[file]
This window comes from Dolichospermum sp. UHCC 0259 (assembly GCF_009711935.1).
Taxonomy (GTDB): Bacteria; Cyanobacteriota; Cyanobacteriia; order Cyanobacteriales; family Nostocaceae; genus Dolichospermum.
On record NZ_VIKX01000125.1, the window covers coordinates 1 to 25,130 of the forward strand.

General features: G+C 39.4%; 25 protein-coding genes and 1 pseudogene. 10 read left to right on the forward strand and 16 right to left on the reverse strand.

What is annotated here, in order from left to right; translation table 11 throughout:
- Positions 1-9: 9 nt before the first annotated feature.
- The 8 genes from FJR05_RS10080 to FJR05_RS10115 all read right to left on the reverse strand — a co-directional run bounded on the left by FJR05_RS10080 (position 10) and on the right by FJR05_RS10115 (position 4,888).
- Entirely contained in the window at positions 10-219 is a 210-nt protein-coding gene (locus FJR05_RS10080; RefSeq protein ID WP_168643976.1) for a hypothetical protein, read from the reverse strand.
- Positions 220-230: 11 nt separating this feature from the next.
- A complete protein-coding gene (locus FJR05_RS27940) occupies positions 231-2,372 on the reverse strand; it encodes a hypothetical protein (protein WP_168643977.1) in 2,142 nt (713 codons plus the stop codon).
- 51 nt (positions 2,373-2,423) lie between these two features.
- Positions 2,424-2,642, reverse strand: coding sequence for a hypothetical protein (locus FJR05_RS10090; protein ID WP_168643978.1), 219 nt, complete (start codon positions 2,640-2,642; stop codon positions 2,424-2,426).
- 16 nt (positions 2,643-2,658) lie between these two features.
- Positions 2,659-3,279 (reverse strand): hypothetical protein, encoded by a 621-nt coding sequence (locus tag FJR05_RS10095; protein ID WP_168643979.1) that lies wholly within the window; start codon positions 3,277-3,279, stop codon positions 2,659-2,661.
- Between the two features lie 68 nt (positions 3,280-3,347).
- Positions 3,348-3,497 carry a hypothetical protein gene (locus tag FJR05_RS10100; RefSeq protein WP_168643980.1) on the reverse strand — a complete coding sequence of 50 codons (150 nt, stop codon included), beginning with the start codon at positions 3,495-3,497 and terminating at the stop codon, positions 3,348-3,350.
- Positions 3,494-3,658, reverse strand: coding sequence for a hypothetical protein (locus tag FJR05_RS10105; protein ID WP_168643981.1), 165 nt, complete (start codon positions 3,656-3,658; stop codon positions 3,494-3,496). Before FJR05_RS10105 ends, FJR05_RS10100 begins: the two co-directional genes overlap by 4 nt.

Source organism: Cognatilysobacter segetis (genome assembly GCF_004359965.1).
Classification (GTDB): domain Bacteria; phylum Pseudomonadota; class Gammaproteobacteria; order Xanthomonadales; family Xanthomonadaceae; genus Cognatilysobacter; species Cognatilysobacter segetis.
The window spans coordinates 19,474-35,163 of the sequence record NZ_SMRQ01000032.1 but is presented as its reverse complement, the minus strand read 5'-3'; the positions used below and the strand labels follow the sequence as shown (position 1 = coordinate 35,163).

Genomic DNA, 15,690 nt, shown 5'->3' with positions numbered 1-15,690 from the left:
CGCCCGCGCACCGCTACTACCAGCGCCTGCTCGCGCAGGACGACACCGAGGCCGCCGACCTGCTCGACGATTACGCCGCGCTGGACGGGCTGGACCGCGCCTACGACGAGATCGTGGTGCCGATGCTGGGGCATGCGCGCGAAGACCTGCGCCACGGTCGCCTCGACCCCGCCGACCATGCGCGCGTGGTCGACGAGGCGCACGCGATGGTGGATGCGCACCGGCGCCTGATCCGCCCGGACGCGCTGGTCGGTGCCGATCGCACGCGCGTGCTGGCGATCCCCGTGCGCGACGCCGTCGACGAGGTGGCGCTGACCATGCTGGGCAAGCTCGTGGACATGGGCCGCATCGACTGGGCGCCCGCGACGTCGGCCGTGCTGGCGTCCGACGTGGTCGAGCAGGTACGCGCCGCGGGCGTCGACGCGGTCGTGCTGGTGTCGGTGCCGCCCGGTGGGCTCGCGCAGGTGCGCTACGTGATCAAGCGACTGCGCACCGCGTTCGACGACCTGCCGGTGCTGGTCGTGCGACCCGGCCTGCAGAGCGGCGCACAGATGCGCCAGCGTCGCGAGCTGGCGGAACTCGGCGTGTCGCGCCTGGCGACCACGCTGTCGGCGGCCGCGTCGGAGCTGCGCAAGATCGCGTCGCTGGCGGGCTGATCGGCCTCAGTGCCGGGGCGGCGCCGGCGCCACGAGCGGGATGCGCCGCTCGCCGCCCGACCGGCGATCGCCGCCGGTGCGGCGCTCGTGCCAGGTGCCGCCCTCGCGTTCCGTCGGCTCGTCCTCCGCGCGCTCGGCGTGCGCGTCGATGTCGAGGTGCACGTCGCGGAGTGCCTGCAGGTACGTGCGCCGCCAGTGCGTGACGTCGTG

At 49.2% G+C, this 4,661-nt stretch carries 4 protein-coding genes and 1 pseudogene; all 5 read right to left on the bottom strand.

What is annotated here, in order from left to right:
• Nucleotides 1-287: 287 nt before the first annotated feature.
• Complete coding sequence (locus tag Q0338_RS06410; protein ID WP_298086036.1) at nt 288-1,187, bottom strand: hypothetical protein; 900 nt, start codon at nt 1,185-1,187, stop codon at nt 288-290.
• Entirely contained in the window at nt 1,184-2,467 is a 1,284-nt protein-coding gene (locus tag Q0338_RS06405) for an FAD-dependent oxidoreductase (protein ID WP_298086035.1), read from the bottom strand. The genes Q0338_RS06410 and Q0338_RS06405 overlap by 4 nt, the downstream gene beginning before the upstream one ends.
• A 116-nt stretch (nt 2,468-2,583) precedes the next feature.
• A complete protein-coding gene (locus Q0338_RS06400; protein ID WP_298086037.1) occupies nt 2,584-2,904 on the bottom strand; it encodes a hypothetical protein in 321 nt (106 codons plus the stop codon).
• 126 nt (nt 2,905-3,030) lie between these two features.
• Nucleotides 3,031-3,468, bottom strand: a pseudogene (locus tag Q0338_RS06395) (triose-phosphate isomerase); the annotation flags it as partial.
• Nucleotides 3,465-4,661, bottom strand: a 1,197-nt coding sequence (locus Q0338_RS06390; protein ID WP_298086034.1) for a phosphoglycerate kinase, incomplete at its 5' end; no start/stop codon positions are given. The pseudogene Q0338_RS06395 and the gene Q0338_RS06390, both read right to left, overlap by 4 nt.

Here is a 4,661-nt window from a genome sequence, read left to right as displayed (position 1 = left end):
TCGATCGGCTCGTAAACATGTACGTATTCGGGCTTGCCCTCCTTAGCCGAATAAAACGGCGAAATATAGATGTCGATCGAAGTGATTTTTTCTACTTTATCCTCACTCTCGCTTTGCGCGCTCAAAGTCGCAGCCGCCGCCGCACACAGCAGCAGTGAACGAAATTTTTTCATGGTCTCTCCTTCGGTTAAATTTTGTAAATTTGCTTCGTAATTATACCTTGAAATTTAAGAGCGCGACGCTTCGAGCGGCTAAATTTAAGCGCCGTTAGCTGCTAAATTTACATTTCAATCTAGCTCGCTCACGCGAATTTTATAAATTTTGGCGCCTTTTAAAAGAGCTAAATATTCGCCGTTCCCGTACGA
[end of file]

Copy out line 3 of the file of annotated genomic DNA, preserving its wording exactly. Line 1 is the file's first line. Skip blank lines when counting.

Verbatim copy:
On record NZ_VIKX01000125.1, the window covers coordinates 1 to 25,130 of the forward strand.